Have you ever witnessed a 65+ wicket season go unnoticed by the selectors? Well, we are all but ready to witness one with Saurashtra’s Jaydev Unadkat pulling the plugs, getting his side to the Ranji Trophy finals. Having made only one appearance, what has stopped him from getting another go?
The questions regarding the Saurashtra skipper goes on endless, and him not featuring for India in the longest format for more one Test stands a mystery tall. A mystery as tall as the left-arm pacer himself, who has been making the right noise in the domestic circuit for some time. Reward wise, he has won a Ranji trophy along with which he's won an IPL contract - for three straight years. However, an Indian place remains elusive. In 2020, nothing has changed, India continues to have their pace troika intact, after an embarrassing loss at the hands of the New Zealand side away from home.
Thousands of miles away from the Basin reserve, the 28-year-old from Porbandar, hit the right length, probably for the nth time this season. His form has been the one that has dragged Saurashtra into the finals, where they have belonged four times in the past decade. And, in the past, it has led to him playing for India, in 2010. When India’s pace spearhead Zaheer Khan was limping away after being injured, the management decided to throw the then 18-year-old Unadkat into the mix. He was immediately on, bowling against the likes of Graeme Smith and Alviro Petersen in Centurion. After the innings, he too, became a centurion, for the wrong reasons. And, plausibly or not, it was the last time we had seen the left-arm seamer donning the whites for India.
Away from that, on the domestic circuit, he bowls in and out at Rajkot, a ground which has been known to be a batting paradise. A pitch which needs the bowlers to put in the donkey’s efforts to gain some result, bending backs in the heat. But that never stopped Unadkat from being the bowler he has become, running in hard, toiling, putting the right amount of efforts in getting a result. While the batsmen are comfortable on their haunches, having a glaze over the pitch and the conditions, they seemed to be illusional-y trapped season after season by Unadkat’s spells.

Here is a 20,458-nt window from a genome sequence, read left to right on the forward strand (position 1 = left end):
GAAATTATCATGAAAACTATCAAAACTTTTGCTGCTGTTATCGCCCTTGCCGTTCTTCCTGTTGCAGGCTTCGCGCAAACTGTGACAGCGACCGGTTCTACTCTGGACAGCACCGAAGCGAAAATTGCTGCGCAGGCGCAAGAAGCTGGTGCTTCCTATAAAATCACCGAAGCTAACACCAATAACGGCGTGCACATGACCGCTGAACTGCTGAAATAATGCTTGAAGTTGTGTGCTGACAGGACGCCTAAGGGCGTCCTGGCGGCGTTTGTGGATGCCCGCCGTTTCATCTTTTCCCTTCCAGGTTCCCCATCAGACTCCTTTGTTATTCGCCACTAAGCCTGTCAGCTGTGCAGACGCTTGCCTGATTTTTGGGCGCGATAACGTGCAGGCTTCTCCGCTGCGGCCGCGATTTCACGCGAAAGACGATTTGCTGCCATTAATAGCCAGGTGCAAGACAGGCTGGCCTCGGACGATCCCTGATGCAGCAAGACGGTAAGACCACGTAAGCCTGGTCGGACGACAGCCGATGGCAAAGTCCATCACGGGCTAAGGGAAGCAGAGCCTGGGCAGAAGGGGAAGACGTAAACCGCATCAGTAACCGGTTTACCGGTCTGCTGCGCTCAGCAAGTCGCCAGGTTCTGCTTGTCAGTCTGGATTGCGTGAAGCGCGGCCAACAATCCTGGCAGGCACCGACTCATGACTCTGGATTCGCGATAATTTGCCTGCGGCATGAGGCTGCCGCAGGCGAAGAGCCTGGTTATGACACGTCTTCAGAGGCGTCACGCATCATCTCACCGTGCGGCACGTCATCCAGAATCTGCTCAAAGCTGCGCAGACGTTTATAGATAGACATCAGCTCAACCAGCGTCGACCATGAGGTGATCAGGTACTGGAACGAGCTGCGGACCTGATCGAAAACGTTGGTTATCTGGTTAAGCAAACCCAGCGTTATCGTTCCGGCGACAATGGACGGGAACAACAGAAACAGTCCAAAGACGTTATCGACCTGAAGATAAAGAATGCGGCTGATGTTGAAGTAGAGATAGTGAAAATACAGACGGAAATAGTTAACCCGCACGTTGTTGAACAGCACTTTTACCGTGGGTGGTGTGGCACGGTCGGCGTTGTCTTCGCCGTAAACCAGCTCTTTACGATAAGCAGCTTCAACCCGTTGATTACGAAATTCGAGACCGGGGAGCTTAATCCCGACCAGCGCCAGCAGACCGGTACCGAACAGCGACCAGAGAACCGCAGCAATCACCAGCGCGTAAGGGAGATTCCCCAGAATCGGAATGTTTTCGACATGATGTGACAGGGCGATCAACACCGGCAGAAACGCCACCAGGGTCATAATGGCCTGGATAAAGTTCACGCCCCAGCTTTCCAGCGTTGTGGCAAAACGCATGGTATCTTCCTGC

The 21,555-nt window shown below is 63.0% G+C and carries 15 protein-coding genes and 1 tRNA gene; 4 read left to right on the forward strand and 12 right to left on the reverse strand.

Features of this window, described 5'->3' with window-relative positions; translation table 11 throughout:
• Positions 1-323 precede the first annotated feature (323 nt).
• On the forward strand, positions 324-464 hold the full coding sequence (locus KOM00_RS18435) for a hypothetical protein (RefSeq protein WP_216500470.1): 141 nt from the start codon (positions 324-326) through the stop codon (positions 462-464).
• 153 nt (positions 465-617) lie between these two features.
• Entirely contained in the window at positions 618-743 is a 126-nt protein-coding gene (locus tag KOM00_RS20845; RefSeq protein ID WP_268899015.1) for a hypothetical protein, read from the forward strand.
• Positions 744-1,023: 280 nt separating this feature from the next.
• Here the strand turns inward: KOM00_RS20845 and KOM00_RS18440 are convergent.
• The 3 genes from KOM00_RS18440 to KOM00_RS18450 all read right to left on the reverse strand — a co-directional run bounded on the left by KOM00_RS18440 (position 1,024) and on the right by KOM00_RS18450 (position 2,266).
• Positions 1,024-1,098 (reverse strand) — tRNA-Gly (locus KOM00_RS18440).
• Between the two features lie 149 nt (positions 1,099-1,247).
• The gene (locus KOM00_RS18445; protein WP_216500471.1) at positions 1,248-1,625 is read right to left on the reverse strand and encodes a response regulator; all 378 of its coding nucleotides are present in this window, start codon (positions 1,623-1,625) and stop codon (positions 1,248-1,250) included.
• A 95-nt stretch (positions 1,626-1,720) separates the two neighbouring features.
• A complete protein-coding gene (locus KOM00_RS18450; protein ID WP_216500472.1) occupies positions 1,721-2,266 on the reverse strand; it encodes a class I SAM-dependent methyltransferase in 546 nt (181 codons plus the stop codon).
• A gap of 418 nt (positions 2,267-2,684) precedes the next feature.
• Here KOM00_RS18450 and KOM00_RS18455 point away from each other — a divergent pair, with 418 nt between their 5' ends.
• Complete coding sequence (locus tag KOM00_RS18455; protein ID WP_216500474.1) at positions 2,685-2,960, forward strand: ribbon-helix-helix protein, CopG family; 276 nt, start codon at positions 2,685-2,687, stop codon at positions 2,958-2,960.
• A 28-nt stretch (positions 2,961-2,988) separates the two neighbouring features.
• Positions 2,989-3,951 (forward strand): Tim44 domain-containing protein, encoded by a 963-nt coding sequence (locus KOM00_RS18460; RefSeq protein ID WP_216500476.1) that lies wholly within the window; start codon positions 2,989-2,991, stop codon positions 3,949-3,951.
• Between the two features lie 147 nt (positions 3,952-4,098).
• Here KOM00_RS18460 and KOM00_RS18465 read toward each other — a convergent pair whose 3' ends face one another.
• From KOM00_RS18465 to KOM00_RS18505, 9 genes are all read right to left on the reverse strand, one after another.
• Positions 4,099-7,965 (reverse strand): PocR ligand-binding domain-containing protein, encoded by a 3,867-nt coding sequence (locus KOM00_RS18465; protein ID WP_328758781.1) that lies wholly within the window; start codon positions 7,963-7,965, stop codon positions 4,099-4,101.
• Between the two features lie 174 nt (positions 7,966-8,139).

He is not the most daunting bowler around the country, but the way he operates, it leaves batsmen dead by the end of the day. This season, his closest competitor to the top wicket-taker list is a spinner in the form of Sanjay Yadav. Whilst Yadav has taken 55 wickets in nine first-class games, they have come in the plate-group, which is not even close to being in comparison with the elite groups.
In this season alone, Unadkat has picked 65 wickets in 15 innings, at an average of 12.16, breaking a 21-year-old record for the most wickets taken by a pacer in a single Ranji Trophy season. Previously, the record was held by Karnataka pacer Dodda Ganesh, who picked up 63. And, more so, he strikes every 25.6 deliveries in the Ranji Trophy this season, in a tournament that is heavily lopsided in the favour of batsmen and spinners. This season, incidentally, he also crossed the 300-mark barrier for Saurashtra, taking his tally up to 325 wickets in the whites. Whilst spinners get a rank-turner on Day three and four in most parts of the country, the pacers have very few overs and time to leave a long-standing mark on the tournament.